DOC100/12340 - Airview of Almeida, Beira በ quadralectics
Of Almeida, José Saramago wrote: ... is as much a museum piece as a halberd or an harquebus ... with its sober calm air. Almeida boasts a beautifullly preserved fortress in the form of a 12 pointed star, a Dutch design influenced by the French military architect, Vauban. It also boasts a very special place in the annals of the history of the Peninsular War. The French Army was narrowly defeated at Talavera in July 1809 and it was not until 1810 that the French under the command of Marshal André Masséna decided that the only way to defeat the Anglo-Portuguese armies was to attack them within Portugal. They attacked the Spanish at CIudad Rodrigo and the Spanish lasted 5 weeks before admitting defeat on 10 July 1810. The French then engaged the British rearguard under Captain Craufurd at a bridge on the RIver Côa. The English had a lucky escape and managed to reach Almeida. British Brigadier William Cox commanded 5,000 troops and had at his disposal 96 artillery pieces. The fortress was capable of holding out for months. Unfortunately, its defenders were never put to the test. Only 3 days into the siege a French shell ignited spilt powder which in turn ignited the powder magazine which sent the castle, the cathedral, half of the town and 700 Portuguese and British soldiers sky high. Even so, Cox did not want to surrender but Portuguese officers asked for terms from the French and the people of the town demanded the fortress be surrended. The senior Portuguese officer was later court martialled in Lisbon and executed. Perhaps this explains the lack of pride the Almeidense have for their past.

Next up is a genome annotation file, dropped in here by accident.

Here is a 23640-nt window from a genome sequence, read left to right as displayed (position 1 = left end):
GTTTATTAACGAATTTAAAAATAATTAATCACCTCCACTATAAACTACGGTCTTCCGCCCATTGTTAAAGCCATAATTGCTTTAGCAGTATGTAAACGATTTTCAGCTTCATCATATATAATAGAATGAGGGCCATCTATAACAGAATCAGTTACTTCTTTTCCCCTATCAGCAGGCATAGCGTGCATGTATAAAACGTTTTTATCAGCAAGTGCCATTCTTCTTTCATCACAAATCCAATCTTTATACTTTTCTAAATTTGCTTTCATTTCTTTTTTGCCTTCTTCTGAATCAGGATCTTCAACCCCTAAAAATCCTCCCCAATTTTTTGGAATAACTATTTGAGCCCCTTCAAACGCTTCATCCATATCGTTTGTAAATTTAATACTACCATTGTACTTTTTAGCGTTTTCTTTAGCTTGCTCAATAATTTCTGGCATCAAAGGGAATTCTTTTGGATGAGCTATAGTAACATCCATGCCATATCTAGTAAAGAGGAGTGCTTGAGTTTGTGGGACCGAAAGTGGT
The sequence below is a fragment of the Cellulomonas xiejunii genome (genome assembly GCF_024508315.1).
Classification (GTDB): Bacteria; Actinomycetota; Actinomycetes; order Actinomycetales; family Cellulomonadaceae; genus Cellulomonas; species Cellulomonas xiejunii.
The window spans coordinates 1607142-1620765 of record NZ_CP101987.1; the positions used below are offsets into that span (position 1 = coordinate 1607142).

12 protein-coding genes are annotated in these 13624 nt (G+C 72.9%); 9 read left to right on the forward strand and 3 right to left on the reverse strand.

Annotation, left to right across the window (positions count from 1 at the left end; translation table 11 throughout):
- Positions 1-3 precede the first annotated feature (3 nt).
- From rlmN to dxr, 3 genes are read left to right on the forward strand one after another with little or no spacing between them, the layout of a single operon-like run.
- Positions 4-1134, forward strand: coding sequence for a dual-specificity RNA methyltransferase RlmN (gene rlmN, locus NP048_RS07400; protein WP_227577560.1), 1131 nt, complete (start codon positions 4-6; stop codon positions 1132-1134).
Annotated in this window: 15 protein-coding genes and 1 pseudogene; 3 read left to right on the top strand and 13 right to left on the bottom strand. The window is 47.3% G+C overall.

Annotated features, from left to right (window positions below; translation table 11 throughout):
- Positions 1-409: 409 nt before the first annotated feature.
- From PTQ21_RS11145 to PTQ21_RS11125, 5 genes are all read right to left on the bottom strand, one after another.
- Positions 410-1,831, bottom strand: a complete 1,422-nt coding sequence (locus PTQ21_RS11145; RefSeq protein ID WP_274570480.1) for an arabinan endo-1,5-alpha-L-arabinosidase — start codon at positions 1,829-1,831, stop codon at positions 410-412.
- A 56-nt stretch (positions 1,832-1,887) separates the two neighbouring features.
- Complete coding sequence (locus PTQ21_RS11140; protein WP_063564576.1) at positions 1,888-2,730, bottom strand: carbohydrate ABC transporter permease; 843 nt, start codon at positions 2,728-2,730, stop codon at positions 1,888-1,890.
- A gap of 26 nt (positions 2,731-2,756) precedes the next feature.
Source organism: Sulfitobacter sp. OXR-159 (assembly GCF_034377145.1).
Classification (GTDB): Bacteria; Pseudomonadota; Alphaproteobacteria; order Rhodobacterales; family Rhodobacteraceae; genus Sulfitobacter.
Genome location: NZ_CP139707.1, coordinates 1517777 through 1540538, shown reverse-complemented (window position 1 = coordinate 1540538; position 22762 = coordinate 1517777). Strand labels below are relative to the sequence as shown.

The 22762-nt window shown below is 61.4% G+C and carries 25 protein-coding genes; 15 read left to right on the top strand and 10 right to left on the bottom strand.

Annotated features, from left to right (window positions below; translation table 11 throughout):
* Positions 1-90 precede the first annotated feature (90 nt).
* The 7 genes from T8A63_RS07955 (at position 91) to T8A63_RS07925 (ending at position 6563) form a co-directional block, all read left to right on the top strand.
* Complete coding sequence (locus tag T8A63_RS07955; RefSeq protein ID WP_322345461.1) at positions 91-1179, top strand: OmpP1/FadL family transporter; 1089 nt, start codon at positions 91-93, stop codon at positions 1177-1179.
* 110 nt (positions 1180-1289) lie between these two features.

My 1994 Rough Guide to Portugal reported that tourism was catching up with the place and that the new Pousada, opened in 1986 had brought a stream of rich tourists and foreign ministers to fork out more than a villager´s weekly earnings to ride in a souped-up pony cart . And that the number of cafés where people paid through the nose for a coffee on the balcony overlooking the humble dwellings below had risen from 3 to over a dozen. It must have been a very short lived phenomenon: when we visited Almeida again earlier this year, the old Pousada has been freed from the chain and is now a hotel where the staff were very bitter about the changes and the lack of visitors. I do not know either where those dozen cafés are. We had to ask where we could find one and eventually found a small place with sitting room for about 8 people. The coffee was good and the people were friendly but surprised to see two visitors wandering around their town in January. Ciudad Rodrigo, the sister town in Spain, was lively, full of information and proud of its heritage.
Portugal has a great deal to be proud of and one of the most touching things I have read recently is in Barry Hatton´s excellent book, The Portuguese: A Modern History, is the story of his eldest Portuguese-born daughter that he was writing a book she said, Oh dad, don´t make us out to be a bunch of yokels. That´s what everyone thinks of us. Mr Hatton believes she had a point, many Portuguese would agree with a certain pride that the description fitted.
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Fig. 31 in:
GUTKIND, E.A. (1967). Urban Development in Southern Europe: Spain and Portugal. International History of City Development, Vol. III. The Free Press, New York/Collier-MacMillan Limited, London. LCCCN 64-13231
Praça-forte de Almeida is a tourist attraction, one of the Forts in Almeida, ፖርቱጋል. It is located: 630 km from Valladolid, 820 km from ማድሪድ, 890 km from ሊዝቦን. Read further